Gun Crazy (1950)
Director: Joseph H. Lewis
In 1964 François Truffaut arranged for a screening of Joseph H. Lewis’s cult classic for Bonnie and Clyde scriptwriters Newman and Benton, who were hoping the Frenchman might direct their script. Lewis provides distinctive visual flair in his version of criminal-lovers-on-the-run, with tight close-ups, striking framing and inventive long takes – famously, a three-and-a-half minute one-shot bank robbery sequence seemingly filmed from the back seat of a car. Jean-Luc Godard, also considered for Bonnie and Clyde directing duties, was another famous fan, and Gun Crazy heavily influenced his debut Breathless (1960). To round out the list of admirers, Arthur Penn would put Faye Dunaway in a beret as an homage to Gun Crazy’s bad girl Annie (Peggy Cummins).
Seven Samurai (1954)
Director: Akira Kurosawa
Perhaps better known for its influence on films such as The Magnificent Seven (1960) and Star Wars (1977), Akira Kurosawa’s epic adventure of seven farmer-saving samurai proved an unlikely source of inspiration for Arthur Penn’s most infamous scene: the disturbingly violent ambush of Bonnie and Clyde. Penn admired Kurosawa’s use of slow motion in violent death scenes, but felt that for his film he wanted to “change the speeds and then, through cutting, get a kind of balletic result”. The upshot is a savage assassination lasting for almost a minute and splicing together more than 50 shots – a scene of visceral force designed to make audiences experience the genuine brutality of violence and leave viewers open-mouthed in shock.
Director: Jean-Luc Godard
Stylistically, Breathless delighted in upending filmmaking traditions and experimenting with novel techniques (jump cuts, the freedom of hand-held location work, playing fast and loose with the conventions of genre and tone). But aside from its aesthetic impact, Breathless also felt modern, vital and youthfully rebellious. Its attitude, personified in the nonchalantly cool presence of Jean-Paul Belmondo’s Lucky Strike smoking crook, and crop-haired, free-spirited Jean Seberg, appealed to a generation increasingly at odds with their conservative elders. Penn’s film took style and attitude tips from Godard’s noir-influenced romance, openly citing its debt in a number of scenes, most notably in Clyde’s wearing of sunglasses with one lens missing à la Belmondo.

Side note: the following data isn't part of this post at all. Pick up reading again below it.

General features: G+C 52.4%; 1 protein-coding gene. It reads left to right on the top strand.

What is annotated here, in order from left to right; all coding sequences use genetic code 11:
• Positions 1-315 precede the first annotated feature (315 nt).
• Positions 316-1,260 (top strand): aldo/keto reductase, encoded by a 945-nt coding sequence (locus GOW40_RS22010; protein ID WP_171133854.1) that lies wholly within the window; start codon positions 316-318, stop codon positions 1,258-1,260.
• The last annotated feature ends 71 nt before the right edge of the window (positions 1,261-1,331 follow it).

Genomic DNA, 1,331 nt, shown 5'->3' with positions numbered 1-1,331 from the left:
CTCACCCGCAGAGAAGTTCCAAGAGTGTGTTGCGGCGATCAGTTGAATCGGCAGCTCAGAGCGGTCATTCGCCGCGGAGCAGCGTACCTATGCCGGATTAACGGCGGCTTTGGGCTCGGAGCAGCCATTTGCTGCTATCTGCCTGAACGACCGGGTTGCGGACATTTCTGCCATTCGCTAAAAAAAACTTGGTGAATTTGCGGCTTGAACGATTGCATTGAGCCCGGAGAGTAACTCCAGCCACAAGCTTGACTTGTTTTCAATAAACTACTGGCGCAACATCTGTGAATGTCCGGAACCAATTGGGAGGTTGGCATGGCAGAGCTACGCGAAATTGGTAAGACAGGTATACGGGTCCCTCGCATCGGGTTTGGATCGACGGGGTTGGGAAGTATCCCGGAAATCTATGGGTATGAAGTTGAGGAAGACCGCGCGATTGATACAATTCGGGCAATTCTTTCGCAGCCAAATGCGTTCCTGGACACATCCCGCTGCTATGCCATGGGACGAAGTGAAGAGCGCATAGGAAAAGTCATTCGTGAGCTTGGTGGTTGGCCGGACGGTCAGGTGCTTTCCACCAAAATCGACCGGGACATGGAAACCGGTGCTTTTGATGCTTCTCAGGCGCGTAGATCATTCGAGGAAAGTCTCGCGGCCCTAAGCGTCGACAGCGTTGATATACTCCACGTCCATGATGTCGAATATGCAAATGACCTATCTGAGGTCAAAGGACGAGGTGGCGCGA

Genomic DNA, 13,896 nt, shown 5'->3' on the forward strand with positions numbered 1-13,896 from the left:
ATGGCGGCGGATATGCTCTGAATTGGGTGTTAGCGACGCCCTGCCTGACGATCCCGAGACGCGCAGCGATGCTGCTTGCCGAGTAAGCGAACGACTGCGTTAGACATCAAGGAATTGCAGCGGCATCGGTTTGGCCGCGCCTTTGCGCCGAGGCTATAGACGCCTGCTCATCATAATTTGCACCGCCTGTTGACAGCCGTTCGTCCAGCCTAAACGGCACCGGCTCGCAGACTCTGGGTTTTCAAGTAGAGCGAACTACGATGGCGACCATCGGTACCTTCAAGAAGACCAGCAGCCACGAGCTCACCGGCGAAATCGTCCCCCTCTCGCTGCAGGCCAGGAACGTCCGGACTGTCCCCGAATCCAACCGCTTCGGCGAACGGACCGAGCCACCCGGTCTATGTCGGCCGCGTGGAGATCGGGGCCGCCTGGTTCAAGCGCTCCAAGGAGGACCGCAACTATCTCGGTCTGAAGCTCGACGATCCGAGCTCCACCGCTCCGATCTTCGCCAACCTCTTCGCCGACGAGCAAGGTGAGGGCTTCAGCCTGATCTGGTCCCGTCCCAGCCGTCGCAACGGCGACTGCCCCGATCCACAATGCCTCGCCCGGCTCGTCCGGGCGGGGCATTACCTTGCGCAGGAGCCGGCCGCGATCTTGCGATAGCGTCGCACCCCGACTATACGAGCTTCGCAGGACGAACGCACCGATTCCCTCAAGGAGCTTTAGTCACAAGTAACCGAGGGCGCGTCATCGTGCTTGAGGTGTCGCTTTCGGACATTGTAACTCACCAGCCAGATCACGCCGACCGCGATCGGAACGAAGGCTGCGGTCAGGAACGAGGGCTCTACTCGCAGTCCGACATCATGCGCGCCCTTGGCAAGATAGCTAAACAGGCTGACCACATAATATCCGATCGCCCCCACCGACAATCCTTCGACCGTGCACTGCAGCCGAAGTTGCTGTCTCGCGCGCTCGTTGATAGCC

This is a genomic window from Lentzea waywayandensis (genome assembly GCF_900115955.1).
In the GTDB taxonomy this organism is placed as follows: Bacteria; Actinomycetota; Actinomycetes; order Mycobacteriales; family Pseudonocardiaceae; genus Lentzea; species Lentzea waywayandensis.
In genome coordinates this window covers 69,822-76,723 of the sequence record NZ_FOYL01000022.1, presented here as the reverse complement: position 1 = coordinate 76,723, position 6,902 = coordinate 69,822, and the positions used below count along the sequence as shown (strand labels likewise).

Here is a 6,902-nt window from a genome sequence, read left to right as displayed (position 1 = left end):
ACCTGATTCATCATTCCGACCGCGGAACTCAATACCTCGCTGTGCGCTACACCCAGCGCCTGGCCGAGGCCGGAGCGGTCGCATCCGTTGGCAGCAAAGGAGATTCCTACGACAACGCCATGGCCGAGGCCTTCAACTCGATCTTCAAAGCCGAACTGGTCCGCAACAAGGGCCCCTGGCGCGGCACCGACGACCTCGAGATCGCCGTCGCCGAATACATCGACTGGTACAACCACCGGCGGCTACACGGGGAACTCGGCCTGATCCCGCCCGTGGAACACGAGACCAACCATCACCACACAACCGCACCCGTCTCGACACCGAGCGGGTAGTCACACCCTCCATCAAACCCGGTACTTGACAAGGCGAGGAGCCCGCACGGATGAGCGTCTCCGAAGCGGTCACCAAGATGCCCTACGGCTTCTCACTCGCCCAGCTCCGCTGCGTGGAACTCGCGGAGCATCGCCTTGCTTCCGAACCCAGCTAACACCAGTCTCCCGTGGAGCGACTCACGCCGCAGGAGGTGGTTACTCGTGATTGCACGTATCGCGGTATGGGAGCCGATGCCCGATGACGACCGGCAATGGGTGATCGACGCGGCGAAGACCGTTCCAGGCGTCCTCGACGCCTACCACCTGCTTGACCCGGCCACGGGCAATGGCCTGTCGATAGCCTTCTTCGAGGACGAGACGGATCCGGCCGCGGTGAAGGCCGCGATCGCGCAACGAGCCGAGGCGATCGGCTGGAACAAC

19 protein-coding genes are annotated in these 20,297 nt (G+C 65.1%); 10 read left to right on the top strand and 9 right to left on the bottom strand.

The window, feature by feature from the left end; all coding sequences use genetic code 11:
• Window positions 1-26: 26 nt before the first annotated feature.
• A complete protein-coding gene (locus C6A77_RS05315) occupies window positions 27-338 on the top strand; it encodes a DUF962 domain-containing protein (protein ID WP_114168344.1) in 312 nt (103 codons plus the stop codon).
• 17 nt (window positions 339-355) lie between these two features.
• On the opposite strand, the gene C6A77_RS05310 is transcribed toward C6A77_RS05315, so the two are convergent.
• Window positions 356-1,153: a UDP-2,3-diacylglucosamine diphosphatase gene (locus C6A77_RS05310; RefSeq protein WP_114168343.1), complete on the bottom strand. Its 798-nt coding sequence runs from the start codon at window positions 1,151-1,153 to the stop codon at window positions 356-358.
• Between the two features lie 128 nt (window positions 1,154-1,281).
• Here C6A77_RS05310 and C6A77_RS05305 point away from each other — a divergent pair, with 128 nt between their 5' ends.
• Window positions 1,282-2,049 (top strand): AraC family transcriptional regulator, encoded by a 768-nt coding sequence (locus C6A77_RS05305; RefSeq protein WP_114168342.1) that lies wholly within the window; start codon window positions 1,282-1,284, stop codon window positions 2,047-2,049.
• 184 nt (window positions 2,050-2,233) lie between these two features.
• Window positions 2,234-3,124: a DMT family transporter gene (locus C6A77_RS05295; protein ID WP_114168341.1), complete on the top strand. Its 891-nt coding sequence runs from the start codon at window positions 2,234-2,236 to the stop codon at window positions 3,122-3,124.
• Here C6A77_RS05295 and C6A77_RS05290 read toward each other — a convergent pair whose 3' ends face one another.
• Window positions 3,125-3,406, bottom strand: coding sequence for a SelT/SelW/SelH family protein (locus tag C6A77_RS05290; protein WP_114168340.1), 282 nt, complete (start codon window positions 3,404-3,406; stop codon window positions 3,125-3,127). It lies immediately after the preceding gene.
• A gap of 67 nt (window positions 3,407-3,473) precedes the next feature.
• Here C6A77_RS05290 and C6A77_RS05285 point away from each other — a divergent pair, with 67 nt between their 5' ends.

Shoot the Pianist (1960) / Jules et Jim (1962)
Director: François Truffaut
Bonnie and Clyde can be seen as something of a mixture of Truffaut’s early 60s films, combining the quick tonal shifts from clowning to violence of the gangster-filled Shoot the Pianist – complete with incongruous, impulsive musical interludes – and the camaraderie, fated romance, darkening mood and nostalgia of Jules et Jim’s famous love triangle. Writer Benton was so taken with the latter that he reportedly saw it 12 times – and even though Truffaut could not be persuaded to direct, he offered a number of suggestions for Bonnie and Clyde’s final script. It seems only appropriate that the New Wave, so influenced by classic-period American crime dramas – Godard even named Scarface as best American sound film – should complete the circle and help to inspire a bold, complex, exhilarating New American Cinema.